Using mid-level cadres as substitutes for internationally mobile health professionals in Africa. A desk review View Full Text


Ontology type: schema:ScholarlyArticle      Open Access: True


Article Info

DATE

2004-12

AUTHORS

Delanyo Dovlo

ABSTRACT

BACKGROUND: Substitute health workers are cadres who take on some of the functions and roles normally reserved for internationally recognized health professionals such as doctors, pharmacists and nurses but who usually receive shorter pre-service training and possess lower qualifications. METHODS: A desk review is conducted on the education, regulation, scopes of practice, specialization, nomenclature, retention and cost-effectiveness of substitute health workers in terms of their utilization in countries such as Tanzania, Malawi, Mozambique, Zambia, Ghana etc., using curricula, evaluations and key-informant questionnaires. RESULTS: The cost-effectiveness of using substitutes and their relative retention within countries and in rural communities underlies their advantages to African health systems. Some studies comparing clinical officers and doctors show minimal differences in outcomes to patients. Specialized substitutes provide services in disciplines such as surgery, ophthalmology, orthopedics, radiology, dermatology, anesthesiology and dentistry, demonstrating a general bias of use for clinical services. CONCLUSIONS: The findings raise interest in expanding the use of substitute cadres, as the demands of expanding access to services such as antiretroviral treatment requires substantial human resources capacity. Understanding the roles and conditions under which such cadres best function, and managing the skepticism and professional turf protection that restricts their potential, will assist in effective utilization of substitutes. More... »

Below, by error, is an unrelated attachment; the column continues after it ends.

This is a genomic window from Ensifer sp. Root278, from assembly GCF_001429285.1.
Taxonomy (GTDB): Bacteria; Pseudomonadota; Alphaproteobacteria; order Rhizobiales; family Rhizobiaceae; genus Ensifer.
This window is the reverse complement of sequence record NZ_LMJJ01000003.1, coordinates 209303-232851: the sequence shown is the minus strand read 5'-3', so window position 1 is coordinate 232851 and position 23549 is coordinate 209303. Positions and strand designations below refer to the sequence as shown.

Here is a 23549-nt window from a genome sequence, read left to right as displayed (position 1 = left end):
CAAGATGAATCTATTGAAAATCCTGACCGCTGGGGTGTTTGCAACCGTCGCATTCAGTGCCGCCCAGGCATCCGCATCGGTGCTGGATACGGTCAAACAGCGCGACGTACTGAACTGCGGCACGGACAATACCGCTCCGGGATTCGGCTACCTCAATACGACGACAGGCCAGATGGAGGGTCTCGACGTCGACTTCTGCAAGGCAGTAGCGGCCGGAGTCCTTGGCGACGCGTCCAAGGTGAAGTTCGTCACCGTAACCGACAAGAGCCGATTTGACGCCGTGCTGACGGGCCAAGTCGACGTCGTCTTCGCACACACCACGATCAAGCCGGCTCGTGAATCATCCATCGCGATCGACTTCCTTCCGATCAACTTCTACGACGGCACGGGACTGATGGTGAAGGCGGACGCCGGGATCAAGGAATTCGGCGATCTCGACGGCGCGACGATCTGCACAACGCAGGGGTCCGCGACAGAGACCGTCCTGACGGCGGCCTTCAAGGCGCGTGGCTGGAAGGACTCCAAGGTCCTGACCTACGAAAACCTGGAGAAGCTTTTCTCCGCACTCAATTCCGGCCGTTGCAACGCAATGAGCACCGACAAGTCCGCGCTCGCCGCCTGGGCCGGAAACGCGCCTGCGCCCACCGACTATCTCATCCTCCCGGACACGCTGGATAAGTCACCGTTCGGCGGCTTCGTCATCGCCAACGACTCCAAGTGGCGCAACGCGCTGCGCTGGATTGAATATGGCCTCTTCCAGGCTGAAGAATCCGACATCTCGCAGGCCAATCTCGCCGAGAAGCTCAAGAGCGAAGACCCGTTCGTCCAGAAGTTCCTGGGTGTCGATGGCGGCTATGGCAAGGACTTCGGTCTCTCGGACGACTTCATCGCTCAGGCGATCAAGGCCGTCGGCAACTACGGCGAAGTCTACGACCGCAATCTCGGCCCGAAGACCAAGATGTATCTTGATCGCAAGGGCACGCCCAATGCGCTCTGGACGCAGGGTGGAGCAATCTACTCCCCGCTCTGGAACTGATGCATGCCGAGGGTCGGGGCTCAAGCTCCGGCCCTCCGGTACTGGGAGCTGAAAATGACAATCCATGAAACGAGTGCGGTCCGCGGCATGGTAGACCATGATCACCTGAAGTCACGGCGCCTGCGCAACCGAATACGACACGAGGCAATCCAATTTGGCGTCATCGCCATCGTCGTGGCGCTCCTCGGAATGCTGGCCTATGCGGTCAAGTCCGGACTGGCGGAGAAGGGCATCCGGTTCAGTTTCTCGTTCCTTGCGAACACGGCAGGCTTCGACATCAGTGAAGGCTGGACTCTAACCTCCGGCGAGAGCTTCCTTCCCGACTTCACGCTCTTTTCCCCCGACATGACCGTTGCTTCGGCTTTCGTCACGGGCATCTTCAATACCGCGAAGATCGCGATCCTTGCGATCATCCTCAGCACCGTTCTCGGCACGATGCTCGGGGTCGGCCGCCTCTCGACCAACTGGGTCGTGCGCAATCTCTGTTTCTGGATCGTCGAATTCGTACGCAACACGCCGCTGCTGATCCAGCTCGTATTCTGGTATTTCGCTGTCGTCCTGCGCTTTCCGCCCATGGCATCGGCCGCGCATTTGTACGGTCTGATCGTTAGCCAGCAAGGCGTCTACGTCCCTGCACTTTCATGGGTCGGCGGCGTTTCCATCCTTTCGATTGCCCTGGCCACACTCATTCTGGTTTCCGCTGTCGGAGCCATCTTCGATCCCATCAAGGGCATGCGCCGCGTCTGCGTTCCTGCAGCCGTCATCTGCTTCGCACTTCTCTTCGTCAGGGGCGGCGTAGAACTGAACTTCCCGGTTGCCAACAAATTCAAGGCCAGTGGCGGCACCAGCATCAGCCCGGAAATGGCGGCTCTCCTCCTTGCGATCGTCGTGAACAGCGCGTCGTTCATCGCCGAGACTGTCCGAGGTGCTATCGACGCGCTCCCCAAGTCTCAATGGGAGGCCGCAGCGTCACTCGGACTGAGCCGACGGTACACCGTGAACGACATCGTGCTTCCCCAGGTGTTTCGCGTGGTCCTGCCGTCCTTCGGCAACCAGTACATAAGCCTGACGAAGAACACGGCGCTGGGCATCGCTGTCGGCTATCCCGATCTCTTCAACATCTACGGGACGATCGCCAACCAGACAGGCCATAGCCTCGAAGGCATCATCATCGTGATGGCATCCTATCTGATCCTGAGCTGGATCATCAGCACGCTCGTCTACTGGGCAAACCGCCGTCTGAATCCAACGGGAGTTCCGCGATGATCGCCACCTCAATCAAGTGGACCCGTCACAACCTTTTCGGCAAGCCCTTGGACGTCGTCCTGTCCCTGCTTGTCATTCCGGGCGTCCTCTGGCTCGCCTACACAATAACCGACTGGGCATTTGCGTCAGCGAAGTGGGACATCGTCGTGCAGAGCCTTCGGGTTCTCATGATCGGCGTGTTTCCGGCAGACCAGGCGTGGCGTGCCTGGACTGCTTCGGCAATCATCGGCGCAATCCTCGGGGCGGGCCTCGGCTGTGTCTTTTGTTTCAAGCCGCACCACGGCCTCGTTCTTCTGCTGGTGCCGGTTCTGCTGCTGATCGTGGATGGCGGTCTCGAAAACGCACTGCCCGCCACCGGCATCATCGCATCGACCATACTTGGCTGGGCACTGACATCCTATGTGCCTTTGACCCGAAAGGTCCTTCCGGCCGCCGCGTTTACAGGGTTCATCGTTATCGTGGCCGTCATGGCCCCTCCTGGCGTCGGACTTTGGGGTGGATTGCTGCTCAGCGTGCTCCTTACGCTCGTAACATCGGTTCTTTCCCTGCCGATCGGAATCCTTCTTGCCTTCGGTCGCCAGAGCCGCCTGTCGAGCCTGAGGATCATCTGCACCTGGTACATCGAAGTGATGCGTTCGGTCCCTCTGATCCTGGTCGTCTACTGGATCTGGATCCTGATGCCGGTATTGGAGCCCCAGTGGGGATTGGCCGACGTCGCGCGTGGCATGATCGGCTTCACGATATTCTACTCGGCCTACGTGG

PAGES

7

Identifiers

URI

http://scigraph.springernature.com/pub.10.1186/1478-4491-2-7

DOI

http://dx.doi.org/10.1186/1478-4491-2-7

DIMENSIONS

https://app.dimensions.ai/details/publication/pub.1023502501

PUBMED

https://www.ncbi.nlm.nih.gov/pubmed/15207010


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